Marie Agnes – a XVIII century silver, lead and zinc mine. Tiny gem if you look for a monument of the mining art. This spot was perfect for my first overhead 3d scan. The mine is very small – while diving as a tourist, I saw all there is just in 20 minutes. It has an interesting, irregular shape. In the flooded corridors, there are monuments of mining art, such as a wooden winch or a pipeline that once drained water, made of hollow logs. What’s important – access to the water is comfortable and easy. I just need to squeeze through the tight adit mouth on my knees and carry the equipment through about 50 m of a dry corridor.
I came prepared both in terms of diving equipment and 3d scanning plan. I had spent the last weeks in the undergrounds of the Poznań’s fortifications, testing various techniques for scanning dark, tight corridors. I wasn’t sure if the lessons I learned will apply to the flooded corridors though. I was just about to learn.
First dives went well. My idea to put the Gopro camera on a long pole that I held in front of me turned has passed the test. I carefully took the photos of the whole polace, which took me about 3 hours of shooting under water. 3 hours in such a tiny mine, where I knew one could scan a whole wreck in 25 minutes? Well, nobody said it was going to be easy. Besides the wreck is easier. If the vis is good, you can shoot from a bigger distance, covering a major part of the object. Here, in the mine I’m limited by how narrow the corrdor is. And each meter of the corridor needs to be shoot from every angle.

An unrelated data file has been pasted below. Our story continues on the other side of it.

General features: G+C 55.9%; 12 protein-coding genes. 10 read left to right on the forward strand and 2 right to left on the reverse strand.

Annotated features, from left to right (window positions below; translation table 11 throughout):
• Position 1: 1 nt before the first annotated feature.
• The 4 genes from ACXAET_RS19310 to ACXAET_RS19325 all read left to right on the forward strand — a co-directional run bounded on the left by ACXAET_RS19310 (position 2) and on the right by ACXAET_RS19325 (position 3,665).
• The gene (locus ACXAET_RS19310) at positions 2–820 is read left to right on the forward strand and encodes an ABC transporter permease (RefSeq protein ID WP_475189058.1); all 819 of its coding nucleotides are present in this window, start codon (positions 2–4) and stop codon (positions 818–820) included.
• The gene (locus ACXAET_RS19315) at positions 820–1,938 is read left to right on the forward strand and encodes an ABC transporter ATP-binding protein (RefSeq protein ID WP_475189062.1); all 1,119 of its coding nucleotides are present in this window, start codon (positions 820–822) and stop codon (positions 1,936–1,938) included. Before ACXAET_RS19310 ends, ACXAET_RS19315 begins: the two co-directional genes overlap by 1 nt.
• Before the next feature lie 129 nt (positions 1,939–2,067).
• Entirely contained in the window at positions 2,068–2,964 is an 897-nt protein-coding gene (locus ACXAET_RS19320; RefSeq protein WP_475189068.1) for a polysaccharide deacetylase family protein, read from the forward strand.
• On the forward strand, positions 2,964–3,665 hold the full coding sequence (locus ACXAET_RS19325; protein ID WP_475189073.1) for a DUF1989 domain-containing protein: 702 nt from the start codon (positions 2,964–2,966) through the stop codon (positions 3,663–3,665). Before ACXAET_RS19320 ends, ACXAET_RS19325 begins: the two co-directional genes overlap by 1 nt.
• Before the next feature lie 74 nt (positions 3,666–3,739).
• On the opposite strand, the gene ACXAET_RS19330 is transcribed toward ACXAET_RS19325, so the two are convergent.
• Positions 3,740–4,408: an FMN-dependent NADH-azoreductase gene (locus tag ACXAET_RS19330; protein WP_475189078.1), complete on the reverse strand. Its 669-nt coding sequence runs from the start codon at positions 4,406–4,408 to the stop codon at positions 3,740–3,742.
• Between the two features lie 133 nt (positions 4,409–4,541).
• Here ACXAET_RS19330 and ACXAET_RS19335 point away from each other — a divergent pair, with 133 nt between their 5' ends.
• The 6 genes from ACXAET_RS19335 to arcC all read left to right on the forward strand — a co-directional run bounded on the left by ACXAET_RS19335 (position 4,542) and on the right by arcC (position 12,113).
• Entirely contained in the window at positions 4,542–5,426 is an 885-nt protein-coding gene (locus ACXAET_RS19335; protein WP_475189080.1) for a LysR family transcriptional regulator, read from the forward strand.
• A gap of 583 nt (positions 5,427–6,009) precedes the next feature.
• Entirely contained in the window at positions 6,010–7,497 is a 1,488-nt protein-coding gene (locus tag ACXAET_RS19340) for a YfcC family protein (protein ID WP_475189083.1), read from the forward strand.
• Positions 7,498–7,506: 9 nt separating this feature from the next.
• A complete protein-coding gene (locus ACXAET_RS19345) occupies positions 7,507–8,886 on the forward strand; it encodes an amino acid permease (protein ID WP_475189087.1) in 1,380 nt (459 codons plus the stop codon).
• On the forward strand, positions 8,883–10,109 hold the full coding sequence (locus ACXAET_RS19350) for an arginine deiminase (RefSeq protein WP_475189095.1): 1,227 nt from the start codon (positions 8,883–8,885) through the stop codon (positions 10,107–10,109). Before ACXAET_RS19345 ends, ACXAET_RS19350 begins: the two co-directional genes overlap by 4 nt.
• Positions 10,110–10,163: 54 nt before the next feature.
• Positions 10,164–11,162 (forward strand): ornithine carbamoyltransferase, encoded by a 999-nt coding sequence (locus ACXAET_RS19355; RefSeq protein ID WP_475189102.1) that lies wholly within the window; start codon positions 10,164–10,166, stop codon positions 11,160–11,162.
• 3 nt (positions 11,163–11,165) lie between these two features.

Focusing on the task at hand is one thing, but it’s still good to stay aware of what I’m doing. Since some of the corridors are super tight, I found myself (for the first time actually) in a situation where I accidently shut my sidemount valve by rubbing against the adit walls.
Time to reconstruct
A week later I know I have a problem. I spent quite a bit of time working on the 3d reconstruction in Metashape. The shaft turned out fine. The wooden pipeline is clearly visible. The problem occurred in the corridor with the turnstile. This is the longest corridor in this adit, after passing the wooden turnstile we still have several meters of straight section ahead of us. To my despair, I have a model of the corridor, I have a model of the rest of the mine, but… separately! For some reason, the program is unable to build the short section of corridor immediately after the well, so it treats these elements as separate objects. I can’t believe it, it must be some mistake. After all, I was taking photos of all the walls, moving at a snail’s pace. It’s difficult, you have to look through all the photos manually and see for yourself. A few hours of boring work later and I already know – there are actually no photos. They end at the chamber with the turnstile and start a few meters into the corridor. Well, apparently I’m not as meticulous as I thought. I had to turn off the camera for a moment and forgot to come back to this place. There’s no need to despair. I’m packing my equipment and going to Bystrzyca.
Back to the mine